What You Need To Know About CBD If You Take Antidepressants
ThereвЂ™s no denying that CBD, aka cannabidiol, was the reigning trend of last year, and shows no signs of stopping. From edible products and tinctures, to bath and beauty products, CBD was (and is) everywhere. Though touted as a natural, holistic, and safe way to manage a variety of health issues, you may be wondering if you can take CBD and antidepressants together. And while CBD is touted as an all-natural supplement with some evidence that it can be good for your health, it’s possible that your CBD latte can still impact the efficacy of different medications вЂ” including antidepressants.
According to statistics from the National Alliance on Mental Illness (NAMI), one in five U.S. adults live with a mental illness in any given year. Furthermore, as NBC News reported, a 2016 study revealed one in six people in the U.S. take some type of psychiatric medication, with antidepressants being the most widely prescribed. Limited research has shown that CBD may help alleviate symptoms of anxiety and sleep issues, as well as lower levels of inflammation in the body, though this research (and the dosages needed for these effects) is nowhere near conclusive. And that means you need to be careful if you’re choosing to consume it.
вЂњGenerally speaking, you can safely use CBD supplements when youвЂ™re taking antidepressants. However, there are a couple concerns,вЂќ Peter Grinspoon, M.D., an instructor in medicine at Harvard Medical School, and the author of the memoir Free Refills: A Doctor Confronts His Addiction, tells Bustle. вЂњThe first concern is that CBD isnвЂ™t regulated by the FDA. You have to be careful that the CBD youвЂ™re getting is from a reliable supplier. For example, Consumer Reports recently put out an article on how to go shopping for CBD because theyвЂ™ve done tests, and found some [supplement] formulations had no CBD. Some were inaccurately labeled, and other formulations even had some THC in them.вЂќ (THC is the cannabis compound that, unlike CBD, can get you high.)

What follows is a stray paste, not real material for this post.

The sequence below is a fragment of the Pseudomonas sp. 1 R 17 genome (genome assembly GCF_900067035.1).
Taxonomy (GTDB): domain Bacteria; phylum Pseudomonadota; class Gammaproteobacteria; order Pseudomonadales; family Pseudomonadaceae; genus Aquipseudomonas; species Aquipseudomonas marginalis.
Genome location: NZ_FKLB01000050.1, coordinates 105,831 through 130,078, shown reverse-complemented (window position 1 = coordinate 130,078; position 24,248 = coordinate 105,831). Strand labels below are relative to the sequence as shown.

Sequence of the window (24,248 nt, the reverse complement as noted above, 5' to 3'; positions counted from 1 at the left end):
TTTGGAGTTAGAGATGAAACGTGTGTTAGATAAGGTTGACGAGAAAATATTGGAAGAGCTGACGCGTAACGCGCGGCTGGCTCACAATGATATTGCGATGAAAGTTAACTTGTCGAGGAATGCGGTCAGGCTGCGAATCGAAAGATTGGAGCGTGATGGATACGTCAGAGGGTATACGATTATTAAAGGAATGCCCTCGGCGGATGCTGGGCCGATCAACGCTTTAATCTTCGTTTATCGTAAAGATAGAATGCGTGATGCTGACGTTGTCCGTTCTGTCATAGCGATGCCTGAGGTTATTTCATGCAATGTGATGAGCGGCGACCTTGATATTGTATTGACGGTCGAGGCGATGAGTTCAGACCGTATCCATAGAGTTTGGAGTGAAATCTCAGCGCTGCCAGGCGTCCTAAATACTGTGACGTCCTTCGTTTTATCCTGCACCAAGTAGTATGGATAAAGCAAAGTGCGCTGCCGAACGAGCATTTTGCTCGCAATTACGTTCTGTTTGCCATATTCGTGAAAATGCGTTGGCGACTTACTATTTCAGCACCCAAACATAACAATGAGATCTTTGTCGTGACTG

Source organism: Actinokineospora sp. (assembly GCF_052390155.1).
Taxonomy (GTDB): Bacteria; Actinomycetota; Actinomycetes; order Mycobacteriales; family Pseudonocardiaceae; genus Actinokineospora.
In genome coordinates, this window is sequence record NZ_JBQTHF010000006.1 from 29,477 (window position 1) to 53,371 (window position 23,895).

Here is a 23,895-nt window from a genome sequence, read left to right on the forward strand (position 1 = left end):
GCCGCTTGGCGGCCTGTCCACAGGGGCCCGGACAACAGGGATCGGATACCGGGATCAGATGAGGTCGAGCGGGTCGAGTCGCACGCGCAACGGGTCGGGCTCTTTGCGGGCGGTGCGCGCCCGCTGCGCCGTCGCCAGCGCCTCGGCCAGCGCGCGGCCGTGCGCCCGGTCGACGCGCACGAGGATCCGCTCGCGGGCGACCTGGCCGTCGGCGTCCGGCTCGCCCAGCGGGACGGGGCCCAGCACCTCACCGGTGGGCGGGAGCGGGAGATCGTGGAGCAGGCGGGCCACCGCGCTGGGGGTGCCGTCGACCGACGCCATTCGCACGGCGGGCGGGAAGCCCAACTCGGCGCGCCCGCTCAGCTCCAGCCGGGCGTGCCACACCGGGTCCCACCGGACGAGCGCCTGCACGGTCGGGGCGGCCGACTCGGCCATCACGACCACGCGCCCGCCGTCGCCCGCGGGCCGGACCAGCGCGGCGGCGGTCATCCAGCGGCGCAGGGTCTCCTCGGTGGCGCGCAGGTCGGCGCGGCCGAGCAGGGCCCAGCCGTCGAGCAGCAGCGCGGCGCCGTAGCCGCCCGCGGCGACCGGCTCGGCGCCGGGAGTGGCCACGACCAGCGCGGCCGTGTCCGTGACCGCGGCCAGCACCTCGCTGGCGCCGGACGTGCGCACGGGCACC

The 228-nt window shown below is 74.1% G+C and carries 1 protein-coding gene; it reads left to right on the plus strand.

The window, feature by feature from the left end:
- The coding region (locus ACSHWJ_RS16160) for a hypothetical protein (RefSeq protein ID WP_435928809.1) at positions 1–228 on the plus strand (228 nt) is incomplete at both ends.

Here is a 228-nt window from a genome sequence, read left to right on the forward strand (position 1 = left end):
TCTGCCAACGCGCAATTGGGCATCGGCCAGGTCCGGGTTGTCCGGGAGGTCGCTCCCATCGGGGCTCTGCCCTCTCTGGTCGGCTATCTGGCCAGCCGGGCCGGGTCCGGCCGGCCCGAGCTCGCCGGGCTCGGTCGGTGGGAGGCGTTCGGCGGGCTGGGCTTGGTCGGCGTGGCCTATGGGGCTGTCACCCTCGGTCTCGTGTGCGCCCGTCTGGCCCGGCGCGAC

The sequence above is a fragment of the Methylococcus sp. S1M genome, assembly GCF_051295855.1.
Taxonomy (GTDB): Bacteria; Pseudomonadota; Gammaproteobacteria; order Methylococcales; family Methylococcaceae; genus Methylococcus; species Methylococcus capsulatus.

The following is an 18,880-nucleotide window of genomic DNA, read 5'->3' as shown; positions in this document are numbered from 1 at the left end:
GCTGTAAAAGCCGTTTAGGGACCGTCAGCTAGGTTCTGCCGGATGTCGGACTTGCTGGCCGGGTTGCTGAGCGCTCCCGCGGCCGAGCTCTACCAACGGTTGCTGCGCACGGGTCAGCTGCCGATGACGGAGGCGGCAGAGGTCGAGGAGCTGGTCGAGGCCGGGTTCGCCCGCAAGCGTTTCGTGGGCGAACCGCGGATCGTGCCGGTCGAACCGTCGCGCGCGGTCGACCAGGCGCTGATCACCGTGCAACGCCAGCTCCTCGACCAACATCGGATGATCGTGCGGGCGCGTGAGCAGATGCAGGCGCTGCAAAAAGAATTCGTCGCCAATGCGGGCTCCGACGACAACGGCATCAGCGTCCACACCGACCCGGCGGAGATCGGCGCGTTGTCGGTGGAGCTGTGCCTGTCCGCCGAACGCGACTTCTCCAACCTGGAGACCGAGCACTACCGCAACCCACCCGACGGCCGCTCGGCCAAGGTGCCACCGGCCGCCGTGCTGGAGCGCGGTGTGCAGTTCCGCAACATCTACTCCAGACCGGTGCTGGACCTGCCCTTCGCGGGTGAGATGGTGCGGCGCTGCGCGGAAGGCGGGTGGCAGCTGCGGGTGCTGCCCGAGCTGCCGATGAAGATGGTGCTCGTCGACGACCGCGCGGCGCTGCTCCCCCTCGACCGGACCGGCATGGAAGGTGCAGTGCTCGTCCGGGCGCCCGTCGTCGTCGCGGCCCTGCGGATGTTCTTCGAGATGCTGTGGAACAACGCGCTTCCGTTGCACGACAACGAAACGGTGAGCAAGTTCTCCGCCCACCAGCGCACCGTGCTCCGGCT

The recent passing of the bipartisan Farm Bill legalized the production of hemp on an industrial scale for the first time in the U.S. вЂ” which means itвЂ™s that the CBD industry will only continue to grow. However, this doesnвЂ™t necessarily mean there will be more oversight or required research.
So, what can potentially happen if you take CBD when on antidepressants? Unfortunately, because thereвЂ™s a limited amount of studies to draw from, Grinspoon says, вЂњCBD does have hypothetical drug interactions; the question is whether these are clinically important or not.вЂќ
The reason for this is that CBD inhibits two main enzyme systems, Grinspoon explains. Enzymes are proteins that speed up chemical reactions in the body, and play an important role in functions like digestion and respiration. They also help you metabolize antidepressants. вЂњOne system is the same one that grapefruit inhibits вЂ” the technical name is the CYP34A enzyme system. So, just like grapefruit juice, CBD can cause your body to have higher doses of benzodiazepines [anti-anxiety medications], or certain antipsychotic medications,вЂќ Grinspon explains.
WhatвЂ™s more, Grinspoon says that CBD also inhibits вЂњthe system that metabolizes a lot of serotonin reuptake inhibitors (SSRIs), tricyclic antidepressants, and antipsychotics as well.вЂќ Meaning, taking CBD supplements while on these psychiatric medications could hypothetically interfere with how these medications are metabolized.
Despite this, Grinspoon explains that this is typically not a large cause of concern for a majority of people on antidepressants or other psychiatric medications. вЂњCertainly, if someone is on a very delicately balanced medical regiment, CBD could knock that out of whack because of the two different enzyme systems it inhibits. In terms of actual clinical practice, I havenвЂ™t heard any stories of people having clinical decompensation because of adding CBD to their regime,вЂќ he says.